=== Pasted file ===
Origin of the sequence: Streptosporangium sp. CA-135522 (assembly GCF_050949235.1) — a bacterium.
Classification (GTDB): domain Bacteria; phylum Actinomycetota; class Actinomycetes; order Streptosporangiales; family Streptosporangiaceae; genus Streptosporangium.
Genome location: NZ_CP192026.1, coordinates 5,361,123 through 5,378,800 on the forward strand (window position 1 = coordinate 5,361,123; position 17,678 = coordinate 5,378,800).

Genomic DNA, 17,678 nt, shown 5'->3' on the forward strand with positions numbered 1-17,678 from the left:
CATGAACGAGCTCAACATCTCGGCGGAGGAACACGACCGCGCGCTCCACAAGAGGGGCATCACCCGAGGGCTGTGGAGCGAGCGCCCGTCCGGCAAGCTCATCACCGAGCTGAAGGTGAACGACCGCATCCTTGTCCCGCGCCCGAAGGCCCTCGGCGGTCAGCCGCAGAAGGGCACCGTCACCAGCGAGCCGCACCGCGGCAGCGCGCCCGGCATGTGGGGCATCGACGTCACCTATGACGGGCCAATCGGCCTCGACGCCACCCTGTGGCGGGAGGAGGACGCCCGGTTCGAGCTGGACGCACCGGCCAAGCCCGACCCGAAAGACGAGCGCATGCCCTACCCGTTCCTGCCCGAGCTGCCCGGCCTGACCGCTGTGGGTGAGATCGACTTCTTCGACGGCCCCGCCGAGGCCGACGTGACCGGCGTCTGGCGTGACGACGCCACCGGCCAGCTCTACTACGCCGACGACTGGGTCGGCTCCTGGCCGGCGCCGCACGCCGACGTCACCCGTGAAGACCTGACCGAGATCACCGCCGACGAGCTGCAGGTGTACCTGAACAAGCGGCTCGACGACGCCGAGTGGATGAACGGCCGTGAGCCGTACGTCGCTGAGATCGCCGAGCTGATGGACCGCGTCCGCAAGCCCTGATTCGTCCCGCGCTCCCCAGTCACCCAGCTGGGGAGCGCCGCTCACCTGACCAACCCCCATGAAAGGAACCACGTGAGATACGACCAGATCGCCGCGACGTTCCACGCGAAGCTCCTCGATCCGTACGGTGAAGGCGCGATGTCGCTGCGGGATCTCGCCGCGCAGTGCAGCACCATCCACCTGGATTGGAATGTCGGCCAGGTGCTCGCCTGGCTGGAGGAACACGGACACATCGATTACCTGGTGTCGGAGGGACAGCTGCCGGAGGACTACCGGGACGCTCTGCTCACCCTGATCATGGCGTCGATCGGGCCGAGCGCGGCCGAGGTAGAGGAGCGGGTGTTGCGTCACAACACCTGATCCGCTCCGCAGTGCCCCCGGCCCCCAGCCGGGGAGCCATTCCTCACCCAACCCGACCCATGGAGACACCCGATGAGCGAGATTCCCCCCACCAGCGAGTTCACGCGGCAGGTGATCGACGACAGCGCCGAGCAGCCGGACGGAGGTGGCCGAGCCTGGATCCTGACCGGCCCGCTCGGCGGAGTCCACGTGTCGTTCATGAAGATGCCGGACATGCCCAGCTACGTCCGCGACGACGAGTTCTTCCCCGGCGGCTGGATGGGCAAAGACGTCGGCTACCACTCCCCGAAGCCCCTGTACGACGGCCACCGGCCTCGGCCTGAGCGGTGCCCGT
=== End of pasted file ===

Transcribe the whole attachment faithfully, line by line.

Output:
Origin of the sequence: Streptosporangium sp. CA-135522 (assembly GCF_050949235.1) — a bacterium.
Classification (GTDB): domain Bacteria; phylum Actinomycetota; class Actinomycetes; order Streptosporangiales; family Streptosporangiaceae; genus Streptosporangium.
Genome location: NZ_CP192026.1, coordinates 5,361,123 through 5,378,800 on the forward strand (window position 1 = coordinate 5,361,123; position 17,678 = coordinate 5,378,800).

Genomic DNA, 17,678 nt, shown 5'->3' on the forward strand with positions numbered 1-17,678 from the left:
CATGAACGAGCTCAACATCTCGGCGGAGGAACACGACCGCGCGCTCCACAAGAGGGGCATCACCCGAGGGCTGTGGAGCGAGCGCCCGTCCGGCAAGCTCATCACCGAGCTGAAGGTGAACGACCGCATCCTTGTCCCGCGCCCGAAGGCCCTCGGCGGTCAGCCGCAGAAGGGCACCGTCACCAGCGAGCCGCACCGCGGCAGCGCGCCCGGCATGTGGGGCATCGACGTCACCTATGACGGGCCAATCGGCCTCGACGCCACCCTGTGGCGGGAGGAGGACGCCCGGTTCGAGCTGGACGCACCGGCCAAGCCCGACCCGAAAGACGAGCGCATGCCCTACCCGTTCCTGCCCGAGCTGCCCGGCCTGACCGCTGTGGGTGAGATCGACTTCTTCGACGGCCCCGCCGAGGCCGACGTGACCGGCGTCTGGCGTGACGACGCCACCGGCCAGCTCTACTACGCCGACGACTGGGTCGGCTCCTGGCCGGCGCCGCACGCCGACGTCACCCGTGAAGACCTGACCGAGATCACCGCCGACGAGCTGCAGGTGTACCTGAACAAGCGGCTCGACGACGCCGAGTGGATGAACGGCCGTGAGCCGTACGTCGCTGAGATCGCCGAGCTGATGGACCGCGTCCGCAAGCCCTGATTCGTCCCGCGCTCCCCAGTCACCCAGCTGGGGAGCGCCGCTCACCTGACCAACCCCCATGAAAGGAACCACGTGAGATACGACCAGATCGCCGCGACGTTCCACGCGAAGCTCCTCGATCCGTACGGTGAAGGCGCGATGTCGCTGCGGGATCTCGCCGCGCAGTGCAGCACCATCCACCTGGATTGGAATGTCGGCCAGGTGCTCGCCTGGCTGGAGGAACACGGACACATCGATTACCTGGTGTCGGAGGGACAGCTGCCGGAGGACTACCGGGACGCTCTGCTCACCCTGATCATGGCGTCGATCGGGCCGAGCGCGGCCGAGGTAGAGGAGCGGGTGTTGCGTCACAACACCTGATCCGCTCCGCAGTGCCCCCGGCCCCCAGCCGGGGAGCCATTCCTCACCCAACCCGACCCATGGAGACACCCGATGAGCGAGATTCCCCCCACCAGCGAGTTCACGCGGCAGGTGATCGACGACAGCGCCGAGCAGCCGGACGGAGGTGGCCGAGCCTGGATCCTGACCGGCCCGCTCGGCGGAGTCCACGTGTCGTTCATGAAGATGCCGGACATGCCCAGCTACGTCCGCGACGACGAGTTCTTCCCCGGCGGCTGGATGGGCAAAGACGTCGGCTACCACTCCCCGAAGCCCCTGTACGACGGCCACCGGCCTCGGCCTGAGCGGTGCCCGT